How to get a ‘1’ in front of your mortgage interest rate

Most of them are only for a one-year term and with smaller lenders.

The lowest fixed-rate loan on the RateCity database – which covers 124 lenders and about 6500 home-loan products – was a tie between Pacific Mortgage Group and Qudos Bank, offering a rate of 1.89 per cent for one year. Next up, G & C Mutual Group was offering 1-year fixed at 1.98 per cent.

Then there were a cluster of products from smaller lenders at 1.99 per cent, including online only lenders 86 400 (NAB owned) and Well Home Loans, and smaller banks Greater Bank (NSW, ACT & QLD only), Police Bank, Geelong Bank (for sub 60 per cent loan-to-valuation ratios), Unity Bank, RACQ Bank and Bank of Heritage Isle (based in Tasmania). Southern Cross Credit Union is also still offering 1.99 per cent for a two-year fixed period.

Normally, I don’t like to name names like this. And none of these are a recommendation to readers.

However, I think it’s an important reminder that there are a range of players in the mortgage market. Often it is the little guys who are most keen to score your business.

I know many people are squeamish about switching to smaller lenders, but consider this: it’s not like you’re trusting them with your money, like when you choose a bank with which to deposit funds. Then, you really want to be covered by the government’s deposit guarantee.

However, when you take out a loan, the lender has more incentive to make sure you can repay them the money, rather than you have in worrying they’ll go under.

So, if you are prepared to act fast and have a roving eye beyond the big-four banks, there are still sub-“2” fixed-interest rates available. This is also true for variable-rate home loans.

As the war on ultra-low fixed-rates has cooled, competition on variable-rate loans is picking up. The RateCity database reveals about 60 variable-rate loan products with a “1” in front.

The lowest variable-rate product is from online lender Reduce Home Loans, which is offering 1.77 per cent for borrowers with a loan-to-valuation ratio (LVR) of less than 80 per cent.

Homestar Finance and Pacific Mortgage Group are both offering 1.79 per cent to borrowers with less than 60 per cent LVR. Well Home Loans is offering 1.82 per cent on its “Equity Plus” variable-rate loan and Freedom Loans 1.84 per cent for sub-60 per cent LVR borrowers.

Seven lenders are offering at the 1.89 per cent variable-rate mark (with varying LVR criteria), including Athena Home Loans, 86400, Homestar Finance, Reduce Home Loans, Tic:toc (which is also offering $2022 cash back), Police Credit Union and Homeloans.com.au.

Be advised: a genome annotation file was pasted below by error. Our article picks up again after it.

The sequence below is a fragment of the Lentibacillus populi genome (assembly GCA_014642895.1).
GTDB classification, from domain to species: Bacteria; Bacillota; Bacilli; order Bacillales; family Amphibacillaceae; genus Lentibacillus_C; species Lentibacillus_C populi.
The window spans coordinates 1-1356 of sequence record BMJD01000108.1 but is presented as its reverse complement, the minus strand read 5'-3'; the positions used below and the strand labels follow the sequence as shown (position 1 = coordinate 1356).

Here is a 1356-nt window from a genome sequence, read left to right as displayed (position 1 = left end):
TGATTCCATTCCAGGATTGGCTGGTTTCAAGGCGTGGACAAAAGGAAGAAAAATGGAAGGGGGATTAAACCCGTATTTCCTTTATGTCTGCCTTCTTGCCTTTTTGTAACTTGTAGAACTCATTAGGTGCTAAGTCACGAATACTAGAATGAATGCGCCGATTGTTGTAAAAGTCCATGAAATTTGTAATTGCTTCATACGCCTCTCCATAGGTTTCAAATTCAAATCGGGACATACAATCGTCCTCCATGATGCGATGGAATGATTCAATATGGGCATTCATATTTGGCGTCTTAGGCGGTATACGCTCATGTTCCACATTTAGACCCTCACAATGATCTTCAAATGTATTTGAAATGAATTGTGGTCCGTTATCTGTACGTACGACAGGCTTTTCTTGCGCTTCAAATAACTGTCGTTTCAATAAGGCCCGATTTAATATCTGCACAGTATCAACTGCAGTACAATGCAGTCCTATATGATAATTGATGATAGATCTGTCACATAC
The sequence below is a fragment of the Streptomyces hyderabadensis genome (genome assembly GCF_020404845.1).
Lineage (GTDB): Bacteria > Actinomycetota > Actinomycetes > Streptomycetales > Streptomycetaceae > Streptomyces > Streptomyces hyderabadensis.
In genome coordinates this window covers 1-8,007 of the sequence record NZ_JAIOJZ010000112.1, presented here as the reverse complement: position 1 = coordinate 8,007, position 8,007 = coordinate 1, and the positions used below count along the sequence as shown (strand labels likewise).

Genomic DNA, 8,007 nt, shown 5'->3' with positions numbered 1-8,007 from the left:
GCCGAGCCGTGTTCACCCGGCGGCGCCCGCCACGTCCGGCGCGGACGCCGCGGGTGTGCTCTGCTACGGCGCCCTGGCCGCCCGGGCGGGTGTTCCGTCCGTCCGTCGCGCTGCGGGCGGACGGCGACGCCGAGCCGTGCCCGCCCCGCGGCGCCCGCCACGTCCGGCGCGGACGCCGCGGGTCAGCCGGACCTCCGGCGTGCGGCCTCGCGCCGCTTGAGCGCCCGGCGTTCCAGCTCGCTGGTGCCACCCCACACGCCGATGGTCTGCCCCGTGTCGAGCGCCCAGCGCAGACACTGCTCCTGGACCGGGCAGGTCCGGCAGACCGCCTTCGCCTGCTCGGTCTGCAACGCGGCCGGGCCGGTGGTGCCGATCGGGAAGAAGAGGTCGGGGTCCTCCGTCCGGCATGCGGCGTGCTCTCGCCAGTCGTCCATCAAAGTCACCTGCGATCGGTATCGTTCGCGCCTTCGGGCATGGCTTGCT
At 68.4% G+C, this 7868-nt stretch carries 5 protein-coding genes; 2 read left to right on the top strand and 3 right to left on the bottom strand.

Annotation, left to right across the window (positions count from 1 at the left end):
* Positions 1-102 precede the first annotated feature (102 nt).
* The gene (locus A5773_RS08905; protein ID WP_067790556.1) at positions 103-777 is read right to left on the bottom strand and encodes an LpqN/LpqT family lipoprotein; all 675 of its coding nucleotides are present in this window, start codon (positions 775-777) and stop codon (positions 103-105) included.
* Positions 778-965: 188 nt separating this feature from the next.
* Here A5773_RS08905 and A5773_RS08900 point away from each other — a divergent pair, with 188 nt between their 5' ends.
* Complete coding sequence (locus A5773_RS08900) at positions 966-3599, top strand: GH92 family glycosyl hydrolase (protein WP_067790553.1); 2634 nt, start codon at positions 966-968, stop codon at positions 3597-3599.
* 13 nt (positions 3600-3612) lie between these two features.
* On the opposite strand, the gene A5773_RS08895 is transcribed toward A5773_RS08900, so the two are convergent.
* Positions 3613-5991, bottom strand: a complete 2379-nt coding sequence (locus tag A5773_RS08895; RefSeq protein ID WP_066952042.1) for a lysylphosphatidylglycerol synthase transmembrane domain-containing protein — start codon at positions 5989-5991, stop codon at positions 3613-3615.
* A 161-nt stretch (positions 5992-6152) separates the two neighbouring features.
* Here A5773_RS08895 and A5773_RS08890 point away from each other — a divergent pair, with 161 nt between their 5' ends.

At the bigger end of town, SunCorp Bank, HSBC, ME Bank, Adelaide Bank, Aussie, ING and Bendigo Bank are also offering sub-2 per cent variable rates.

Of course, variable rates leave you exposed to future interest-rate hikes, and the degree to which lenders choose to pass them on.

If you do look at fixing your mortgage interest rate for a period of time, remember that there is usually no – or only limited – room to make extra repayments, should you come into some unexpected money.

In a world where fixed rates are increasing regularly, it may also be important to consider paying a “rate-lock” fee – which can cost up to $1000 – to ensure you are guaranteed to get the interest rate advertised if you are applying for a new loan, rather than the prevailing rate when it is finally approved.

Also, consider any reduced ability to have a mortgage offset account on fixed-rate loans and the impact of “early repayment” fees should you need to exit the loan early.

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You can also opt to fix a portion of your loan and keep the rest on variable rates.

Finally, always ask for a cash back offer from a new lender to cover any switching costs from your existing lender.

I still can’t tell you whether you should fix. But I can tell you, if want to fix at sub-2 per cent, you better act fast.

Happy mortgage shopping!

  • Advice given in this article is general in nature and is not intended to influence readers’ decisions about investing or financial products. They should always seek their own professional advice that takes into account their own personal circumstances before making any financial decisions.

You can follow more of Jess’ money adventures on Instagram @moneywithjess and sign up to receive her weekly email newsletter.



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